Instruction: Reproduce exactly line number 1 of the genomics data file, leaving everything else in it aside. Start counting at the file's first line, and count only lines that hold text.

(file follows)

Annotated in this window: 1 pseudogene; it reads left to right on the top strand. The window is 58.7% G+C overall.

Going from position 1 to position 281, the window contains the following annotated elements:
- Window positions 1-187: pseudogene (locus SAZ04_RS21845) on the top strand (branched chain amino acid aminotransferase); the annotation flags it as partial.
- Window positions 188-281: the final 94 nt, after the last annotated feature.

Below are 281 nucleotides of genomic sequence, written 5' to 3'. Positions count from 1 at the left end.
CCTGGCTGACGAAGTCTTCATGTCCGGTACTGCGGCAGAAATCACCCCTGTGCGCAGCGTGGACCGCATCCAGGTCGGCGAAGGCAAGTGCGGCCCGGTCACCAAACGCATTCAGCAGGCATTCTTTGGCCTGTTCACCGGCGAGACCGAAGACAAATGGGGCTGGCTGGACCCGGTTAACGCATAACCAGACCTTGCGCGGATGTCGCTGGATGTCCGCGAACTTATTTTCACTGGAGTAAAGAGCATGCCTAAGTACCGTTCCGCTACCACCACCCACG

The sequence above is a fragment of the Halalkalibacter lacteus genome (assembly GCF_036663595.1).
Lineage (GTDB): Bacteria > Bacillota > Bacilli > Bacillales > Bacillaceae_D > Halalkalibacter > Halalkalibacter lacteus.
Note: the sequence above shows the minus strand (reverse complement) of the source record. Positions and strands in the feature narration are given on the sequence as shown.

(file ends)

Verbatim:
Annotated in this window: 1 pseudogene; it reads left to right on the top strand. The window is 58.7% G+C overall.